Oxidative stress hallmark of untreated coeliac disease
The oxidative stress profiles of coeliac disease (CD) patients who are nonresponsive or naïve to treatment are different from those who are responsive to intervention, according to a recent study.
Using electron paramagnetic resonance, researchers measured the plasmatic production of reactive oxygen species (ROS) in 54 CD patients, 17 of whom were treatment-naïve (N-CD; mean age 38.8±10.4 years), 18 were on a gluten-free diet (CD-GFD; mean age 43.1±10.2 years) and 19 were nonresponders (NRCD; mean age 49.3±16.6 years). Levels of lipid peroxidation, protein oxidation and total antioxidant capacity (TAC) were also measured.
Plasmatic ROS production was significantly higher in N-CD and NRCD patients compared with CD-GFD patients (0.21±0.03 and 0.22±0.04 vs 0.17±0.03 µmol·min-1; p<0.05 and p<0.01, respectively). Moreover, CD-GFD patients and healthy controls (n=100) had statistically similar levels of ROS production (0.17±0.03 vs 0.16±0.02 µmol·min-1).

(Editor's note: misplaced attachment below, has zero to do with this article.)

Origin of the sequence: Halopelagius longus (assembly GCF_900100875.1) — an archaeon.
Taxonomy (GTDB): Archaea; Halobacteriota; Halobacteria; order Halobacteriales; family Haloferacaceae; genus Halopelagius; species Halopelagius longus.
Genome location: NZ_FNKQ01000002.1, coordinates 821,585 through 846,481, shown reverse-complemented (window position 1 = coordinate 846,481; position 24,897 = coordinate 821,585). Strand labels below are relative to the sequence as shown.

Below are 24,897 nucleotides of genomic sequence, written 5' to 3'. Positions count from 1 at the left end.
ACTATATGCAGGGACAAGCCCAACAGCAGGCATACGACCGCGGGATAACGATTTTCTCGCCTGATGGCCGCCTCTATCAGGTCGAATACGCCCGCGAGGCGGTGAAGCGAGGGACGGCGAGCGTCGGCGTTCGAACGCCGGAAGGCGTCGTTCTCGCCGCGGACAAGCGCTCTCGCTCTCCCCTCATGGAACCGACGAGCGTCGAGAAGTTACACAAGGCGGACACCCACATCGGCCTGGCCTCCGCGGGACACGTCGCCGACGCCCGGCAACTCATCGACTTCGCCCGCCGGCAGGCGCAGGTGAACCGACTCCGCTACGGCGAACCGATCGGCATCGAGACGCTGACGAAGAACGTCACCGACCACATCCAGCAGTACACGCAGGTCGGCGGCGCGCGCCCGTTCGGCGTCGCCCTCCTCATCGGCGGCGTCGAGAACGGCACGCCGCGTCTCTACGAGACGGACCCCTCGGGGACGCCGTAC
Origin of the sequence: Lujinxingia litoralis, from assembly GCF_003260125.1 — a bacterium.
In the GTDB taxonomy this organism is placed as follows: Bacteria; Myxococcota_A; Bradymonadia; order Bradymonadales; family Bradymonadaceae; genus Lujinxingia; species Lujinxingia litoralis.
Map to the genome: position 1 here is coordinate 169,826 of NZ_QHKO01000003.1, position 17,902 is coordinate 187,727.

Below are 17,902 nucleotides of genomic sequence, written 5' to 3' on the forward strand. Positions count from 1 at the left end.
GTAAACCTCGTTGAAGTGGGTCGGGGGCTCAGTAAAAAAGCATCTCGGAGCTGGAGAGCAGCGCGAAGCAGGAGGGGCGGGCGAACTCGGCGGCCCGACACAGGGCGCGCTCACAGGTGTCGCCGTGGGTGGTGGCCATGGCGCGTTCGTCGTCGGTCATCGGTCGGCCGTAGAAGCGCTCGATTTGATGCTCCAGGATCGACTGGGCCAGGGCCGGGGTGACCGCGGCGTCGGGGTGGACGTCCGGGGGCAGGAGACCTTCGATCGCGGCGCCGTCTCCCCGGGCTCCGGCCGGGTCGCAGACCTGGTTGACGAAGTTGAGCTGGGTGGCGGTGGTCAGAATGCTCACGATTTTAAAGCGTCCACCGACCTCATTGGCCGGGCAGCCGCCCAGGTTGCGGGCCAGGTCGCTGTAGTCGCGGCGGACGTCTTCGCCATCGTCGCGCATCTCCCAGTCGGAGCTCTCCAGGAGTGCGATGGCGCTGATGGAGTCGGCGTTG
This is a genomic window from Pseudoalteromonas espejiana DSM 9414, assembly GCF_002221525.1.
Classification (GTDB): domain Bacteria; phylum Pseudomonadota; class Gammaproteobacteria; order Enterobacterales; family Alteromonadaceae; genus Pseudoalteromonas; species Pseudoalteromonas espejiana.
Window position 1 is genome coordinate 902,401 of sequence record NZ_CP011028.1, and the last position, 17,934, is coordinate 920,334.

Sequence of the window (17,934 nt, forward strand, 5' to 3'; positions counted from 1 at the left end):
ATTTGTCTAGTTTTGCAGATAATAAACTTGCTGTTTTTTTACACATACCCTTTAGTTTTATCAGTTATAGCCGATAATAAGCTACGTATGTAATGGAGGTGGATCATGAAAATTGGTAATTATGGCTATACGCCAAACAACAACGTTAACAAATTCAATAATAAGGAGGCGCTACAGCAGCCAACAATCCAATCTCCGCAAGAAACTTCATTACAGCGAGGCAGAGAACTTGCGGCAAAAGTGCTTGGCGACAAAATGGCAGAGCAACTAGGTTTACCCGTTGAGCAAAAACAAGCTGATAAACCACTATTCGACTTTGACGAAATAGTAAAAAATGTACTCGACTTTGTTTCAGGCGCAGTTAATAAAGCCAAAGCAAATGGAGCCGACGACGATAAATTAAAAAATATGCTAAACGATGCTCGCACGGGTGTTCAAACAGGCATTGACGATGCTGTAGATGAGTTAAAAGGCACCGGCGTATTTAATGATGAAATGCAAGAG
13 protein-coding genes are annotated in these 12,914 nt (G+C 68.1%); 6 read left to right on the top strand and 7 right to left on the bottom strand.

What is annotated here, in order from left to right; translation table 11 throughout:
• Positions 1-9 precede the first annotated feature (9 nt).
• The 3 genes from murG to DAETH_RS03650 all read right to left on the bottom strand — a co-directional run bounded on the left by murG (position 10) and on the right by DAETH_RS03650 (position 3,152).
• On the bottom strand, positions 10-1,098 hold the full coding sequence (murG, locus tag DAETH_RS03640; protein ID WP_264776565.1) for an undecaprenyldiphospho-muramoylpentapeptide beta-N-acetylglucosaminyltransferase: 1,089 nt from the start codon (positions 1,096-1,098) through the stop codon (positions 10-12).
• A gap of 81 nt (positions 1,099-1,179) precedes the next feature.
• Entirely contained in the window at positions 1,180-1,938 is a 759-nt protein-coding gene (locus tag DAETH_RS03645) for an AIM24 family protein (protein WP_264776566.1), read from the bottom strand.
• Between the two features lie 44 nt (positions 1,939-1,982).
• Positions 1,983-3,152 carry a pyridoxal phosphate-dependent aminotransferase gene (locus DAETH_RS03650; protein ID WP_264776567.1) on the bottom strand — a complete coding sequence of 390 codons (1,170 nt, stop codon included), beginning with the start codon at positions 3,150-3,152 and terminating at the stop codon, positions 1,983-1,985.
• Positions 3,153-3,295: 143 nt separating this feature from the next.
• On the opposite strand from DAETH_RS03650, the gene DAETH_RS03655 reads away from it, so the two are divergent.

On the other hand, plasmatic TAC levels in the N-CD and NRCD groups were significantly lower than in the CD-GFD group (1.07±0.30 and 1.16±0.47 vs 1.68±0.54 mM; p<0.01 and p<0.05, respectively). Total glutathione levels were likewise significantly reduced in the N-CD and NRCD groups vs the CD-GFD group (534.40±37.46 and 507.80±81.73 vs 634.00±187.80 µmol·L-1; p<0.05 and p<0.01, respectively).
Oxidative damage in plasma, as assessed by thiobarbituric acid-reactive substances, was significantly lower in CD-GFD vs N-CD and NRCD patients (2.82±0.47 vs 3.59±0.67 and 3.46±0.87 µM; p<0.01 and p<0.05, respectively). The same was true when oxidative damage was measured by protein carbonyl accumulation (0.91±0.20 vs 1.42±0.43 and 1.23±0.53 nmol·mg-1; p<0.01 and p<0.05, respectively).